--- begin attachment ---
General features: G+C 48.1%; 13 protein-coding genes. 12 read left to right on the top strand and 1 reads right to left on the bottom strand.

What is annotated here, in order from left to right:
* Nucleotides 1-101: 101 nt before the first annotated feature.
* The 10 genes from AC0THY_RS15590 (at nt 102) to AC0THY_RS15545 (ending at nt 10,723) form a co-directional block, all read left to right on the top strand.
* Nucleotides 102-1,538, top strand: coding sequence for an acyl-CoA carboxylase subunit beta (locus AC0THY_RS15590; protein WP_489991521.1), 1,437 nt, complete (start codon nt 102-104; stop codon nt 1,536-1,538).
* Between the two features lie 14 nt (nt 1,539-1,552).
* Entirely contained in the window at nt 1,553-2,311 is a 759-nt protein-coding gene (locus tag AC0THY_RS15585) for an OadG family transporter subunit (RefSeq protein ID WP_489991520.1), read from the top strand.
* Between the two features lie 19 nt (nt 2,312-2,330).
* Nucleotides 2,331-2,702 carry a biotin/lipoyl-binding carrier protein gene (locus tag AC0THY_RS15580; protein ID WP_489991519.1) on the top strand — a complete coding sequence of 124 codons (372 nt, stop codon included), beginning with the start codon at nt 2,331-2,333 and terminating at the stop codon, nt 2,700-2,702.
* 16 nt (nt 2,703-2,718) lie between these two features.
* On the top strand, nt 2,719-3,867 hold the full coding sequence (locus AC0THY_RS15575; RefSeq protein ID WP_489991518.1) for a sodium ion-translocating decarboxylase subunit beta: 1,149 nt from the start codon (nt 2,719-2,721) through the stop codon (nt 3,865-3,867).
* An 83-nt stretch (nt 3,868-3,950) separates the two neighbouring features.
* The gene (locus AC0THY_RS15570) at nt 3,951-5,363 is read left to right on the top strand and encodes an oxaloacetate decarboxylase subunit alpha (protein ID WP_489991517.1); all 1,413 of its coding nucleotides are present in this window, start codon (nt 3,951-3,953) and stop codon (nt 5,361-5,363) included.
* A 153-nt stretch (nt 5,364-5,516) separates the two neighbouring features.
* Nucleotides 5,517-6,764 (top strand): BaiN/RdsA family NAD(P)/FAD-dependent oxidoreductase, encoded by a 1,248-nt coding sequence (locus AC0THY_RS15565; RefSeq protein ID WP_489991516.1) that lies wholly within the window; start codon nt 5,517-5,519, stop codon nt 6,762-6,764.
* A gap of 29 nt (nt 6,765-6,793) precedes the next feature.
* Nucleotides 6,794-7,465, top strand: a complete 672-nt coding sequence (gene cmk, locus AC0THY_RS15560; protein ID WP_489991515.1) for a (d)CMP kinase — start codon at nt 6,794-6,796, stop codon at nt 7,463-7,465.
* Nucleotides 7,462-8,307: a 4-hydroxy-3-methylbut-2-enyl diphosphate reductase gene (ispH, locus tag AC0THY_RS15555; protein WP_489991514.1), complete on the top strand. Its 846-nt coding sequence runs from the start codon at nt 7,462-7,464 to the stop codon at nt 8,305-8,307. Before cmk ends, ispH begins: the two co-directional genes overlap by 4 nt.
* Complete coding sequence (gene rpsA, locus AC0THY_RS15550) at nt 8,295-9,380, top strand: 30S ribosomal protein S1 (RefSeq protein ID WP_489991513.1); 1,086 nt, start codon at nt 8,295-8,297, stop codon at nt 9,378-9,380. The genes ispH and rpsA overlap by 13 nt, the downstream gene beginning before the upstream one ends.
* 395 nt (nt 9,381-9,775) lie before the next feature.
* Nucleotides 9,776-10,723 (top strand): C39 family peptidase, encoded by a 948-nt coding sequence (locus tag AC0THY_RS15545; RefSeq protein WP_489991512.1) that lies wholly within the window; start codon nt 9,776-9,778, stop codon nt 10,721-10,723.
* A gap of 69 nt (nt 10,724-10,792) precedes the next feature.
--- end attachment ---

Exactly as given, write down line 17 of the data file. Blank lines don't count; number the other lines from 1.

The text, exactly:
* Nucleotides 6,794-7,465, top strand: a complete 672-nt coding sequence (gene cmk, locus AC0THY_RS15560; protein ID WP_489991515.1) for a (d)CMP kinase — start codon at nt 6,794-6,796, stop codon at nt 7,463-7,465.